Thursday, October 22, 2009

Don't spit into the wind

As a little boy, I grew up listening to AM radio, flopping around in the back compartment of my parents' station wagon--no seat belt, no air bags, just a single low-fi speaker--singing along to the hits of the 70s. Jim Croce was one of my favorites, and my parents laugh to this day, as they tell stories about me crooning away, knowing the words to all the songs.

Croce’s anthem to revenge and vindication—“You don’t mess around with Jim”—told the story of a bully that got his comeuppance. The refrain goes (sing along if you know it):

“Now they say you don’t tug on Superman’s cape
You don’t spit into the wind,
You don’t pull the mask off an ‘ole Lone Ranger,
And (in the last refrain) you don’t mess around with Slim”

These were the rules; law to a child. They were simple, concrete, understandable (“Hey, Superman’s busy with global concerns—lay off his cape”; “Bully Jim, did Slim wrong”—note to self, be good, stay away from pool halls). To this day, I never spit, and definitely not into the wind.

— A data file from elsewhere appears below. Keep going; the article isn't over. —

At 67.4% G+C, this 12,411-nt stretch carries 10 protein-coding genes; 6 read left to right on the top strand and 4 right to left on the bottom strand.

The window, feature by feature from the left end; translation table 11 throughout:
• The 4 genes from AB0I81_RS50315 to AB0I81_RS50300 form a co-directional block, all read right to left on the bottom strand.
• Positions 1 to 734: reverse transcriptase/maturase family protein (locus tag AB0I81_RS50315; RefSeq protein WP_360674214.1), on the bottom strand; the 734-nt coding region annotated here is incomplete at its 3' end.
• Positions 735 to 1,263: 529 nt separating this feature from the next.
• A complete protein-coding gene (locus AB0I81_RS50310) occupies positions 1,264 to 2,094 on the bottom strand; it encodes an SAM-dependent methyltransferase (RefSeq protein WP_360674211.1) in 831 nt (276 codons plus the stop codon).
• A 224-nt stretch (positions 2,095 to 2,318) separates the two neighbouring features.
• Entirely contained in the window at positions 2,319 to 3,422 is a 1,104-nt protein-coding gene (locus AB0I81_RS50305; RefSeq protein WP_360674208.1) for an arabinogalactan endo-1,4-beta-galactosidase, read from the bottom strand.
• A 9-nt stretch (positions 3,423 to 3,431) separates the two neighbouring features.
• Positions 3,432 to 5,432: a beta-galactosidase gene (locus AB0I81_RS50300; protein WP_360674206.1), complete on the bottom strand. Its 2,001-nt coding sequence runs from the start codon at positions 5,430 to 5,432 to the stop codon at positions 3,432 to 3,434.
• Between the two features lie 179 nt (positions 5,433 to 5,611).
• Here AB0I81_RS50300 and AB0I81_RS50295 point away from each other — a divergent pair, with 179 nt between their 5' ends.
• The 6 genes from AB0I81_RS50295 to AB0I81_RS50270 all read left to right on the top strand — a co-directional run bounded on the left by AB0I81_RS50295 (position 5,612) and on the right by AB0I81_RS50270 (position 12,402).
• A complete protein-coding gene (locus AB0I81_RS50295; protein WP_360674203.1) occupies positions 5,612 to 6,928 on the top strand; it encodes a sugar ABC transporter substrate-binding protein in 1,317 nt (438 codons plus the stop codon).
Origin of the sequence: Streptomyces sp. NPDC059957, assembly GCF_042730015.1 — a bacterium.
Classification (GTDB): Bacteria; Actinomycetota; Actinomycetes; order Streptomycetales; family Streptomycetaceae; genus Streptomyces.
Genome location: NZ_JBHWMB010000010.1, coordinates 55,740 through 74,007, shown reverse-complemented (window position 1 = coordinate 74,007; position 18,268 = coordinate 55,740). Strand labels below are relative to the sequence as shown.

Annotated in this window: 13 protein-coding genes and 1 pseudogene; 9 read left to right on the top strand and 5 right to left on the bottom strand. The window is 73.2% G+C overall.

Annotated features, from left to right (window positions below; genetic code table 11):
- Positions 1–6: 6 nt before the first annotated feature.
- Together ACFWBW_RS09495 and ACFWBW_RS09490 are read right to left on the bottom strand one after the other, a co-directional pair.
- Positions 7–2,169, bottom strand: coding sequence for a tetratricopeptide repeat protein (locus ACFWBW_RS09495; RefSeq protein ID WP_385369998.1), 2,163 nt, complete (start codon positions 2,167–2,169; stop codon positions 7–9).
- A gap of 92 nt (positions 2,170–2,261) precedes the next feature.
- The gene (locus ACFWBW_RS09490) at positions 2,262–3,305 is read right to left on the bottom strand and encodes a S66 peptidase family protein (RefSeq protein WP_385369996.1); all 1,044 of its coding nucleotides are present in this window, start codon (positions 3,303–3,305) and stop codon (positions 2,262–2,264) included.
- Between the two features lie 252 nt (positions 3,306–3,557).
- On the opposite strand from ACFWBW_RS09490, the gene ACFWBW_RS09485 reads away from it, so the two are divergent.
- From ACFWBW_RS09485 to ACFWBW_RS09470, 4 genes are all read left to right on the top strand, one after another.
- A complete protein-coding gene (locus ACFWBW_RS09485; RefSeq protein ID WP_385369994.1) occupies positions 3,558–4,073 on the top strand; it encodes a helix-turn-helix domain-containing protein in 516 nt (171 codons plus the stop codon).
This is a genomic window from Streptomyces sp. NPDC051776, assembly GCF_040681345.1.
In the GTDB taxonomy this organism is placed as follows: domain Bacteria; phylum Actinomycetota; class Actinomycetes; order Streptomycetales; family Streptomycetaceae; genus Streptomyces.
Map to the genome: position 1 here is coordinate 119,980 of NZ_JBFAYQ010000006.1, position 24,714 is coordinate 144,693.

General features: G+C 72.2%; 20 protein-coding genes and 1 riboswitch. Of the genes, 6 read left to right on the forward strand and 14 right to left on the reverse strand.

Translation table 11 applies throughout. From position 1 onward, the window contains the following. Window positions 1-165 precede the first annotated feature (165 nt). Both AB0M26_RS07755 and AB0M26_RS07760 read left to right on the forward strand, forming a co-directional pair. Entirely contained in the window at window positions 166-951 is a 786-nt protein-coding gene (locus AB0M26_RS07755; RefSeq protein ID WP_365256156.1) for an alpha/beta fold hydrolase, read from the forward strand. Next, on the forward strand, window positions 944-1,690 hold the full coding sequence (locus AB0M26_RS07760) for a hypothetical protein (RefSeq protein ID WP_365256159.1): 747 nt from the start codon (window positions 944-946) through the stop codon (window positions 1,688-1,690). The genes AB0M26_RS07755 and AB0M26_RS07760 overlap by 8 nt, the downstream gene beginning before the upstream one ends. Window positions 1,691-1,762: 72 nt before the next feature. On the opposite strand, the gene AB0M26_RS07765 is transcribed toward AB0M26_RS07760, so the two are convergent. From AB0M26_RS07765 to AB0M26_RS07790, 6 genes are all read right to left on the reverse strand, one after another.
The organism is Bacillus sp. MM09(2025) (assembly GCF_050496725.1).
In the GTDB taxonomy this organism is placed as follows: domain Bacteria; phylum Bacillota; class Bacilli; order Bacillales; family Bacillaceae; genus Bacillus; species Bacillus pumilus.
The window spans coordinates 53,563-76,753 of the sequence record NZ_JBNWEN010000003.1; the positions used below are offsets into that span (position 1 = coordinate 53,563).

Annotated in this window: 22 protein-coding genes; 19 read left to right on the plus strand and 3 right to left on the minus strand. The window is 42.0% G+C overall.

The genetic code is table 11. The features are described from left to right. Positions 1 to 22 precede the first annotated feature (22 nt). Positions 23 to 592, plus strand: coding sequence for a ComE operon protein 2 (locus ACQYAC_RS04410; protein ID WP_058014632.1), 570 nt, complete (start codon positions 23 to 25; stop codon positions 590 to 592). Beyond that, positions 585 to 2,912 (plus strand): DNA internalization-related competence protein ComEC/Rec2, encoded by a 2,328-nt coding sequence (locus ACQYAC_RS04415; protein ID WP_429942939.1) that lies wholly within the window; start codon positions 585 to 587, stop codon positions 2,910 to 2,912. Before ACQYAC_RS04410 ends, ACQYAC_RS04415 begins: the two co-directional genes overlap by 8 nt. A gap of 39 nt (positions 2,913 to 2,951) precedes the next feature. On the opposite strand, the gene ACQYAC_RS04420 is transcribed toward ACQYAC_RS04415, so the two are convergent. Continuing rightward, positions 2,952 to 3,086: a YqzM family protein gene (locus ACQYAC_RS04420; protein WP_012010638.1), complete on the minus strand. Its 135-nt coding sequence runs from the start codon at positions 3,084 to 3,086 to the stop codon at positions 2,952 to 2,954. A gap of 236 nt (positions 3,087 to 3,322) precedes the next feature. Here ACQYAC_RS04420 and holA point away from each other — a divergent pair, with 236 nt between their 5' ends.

As an adult, the rules seem less simple, and decidedly more relativistic, especially when we talk about sustainability. If I own an SUV, but drive it many fewer miles than you drive your hybrid, can I lay claim to “green”? Who’s more sustainable: the family with two children that mows with an old manual reel mower, or the D.I.N.K.s who are less stringent about recycling their junk mail (assuming having kids imposes some significant costs to the environment)? Cloth diapers (incurred water resource utilization) v. disposables (landfill utilization)? [For more on this latter conundrum see this interesting link on the idealism and reality diaper debate:]

Perhaps, these comparisons don’t really matter, but the workbook the Citizens Academy group relies on encourages us to begin to apply metrics to our respective choices: a personal, ecological scorecard. Yet, the complexity of all the categories of self-assessment seems more complicated than a multi-million dollar LEED certification process. Where to start?

One outgrowth of said searching, the distillation or “Golden Rule” for the group grew to be the concept that …"we all live downstream.” Choices we make impact everyone in this scenario, including ourselves…a giant, Mobius band, where operationally our downstream returns as our upstream. A karmic, bio-ecological boomerang.

Or, as “Jim” came to see, what goes around, comes around.
-Thad Mantaro, SUNY Oswego

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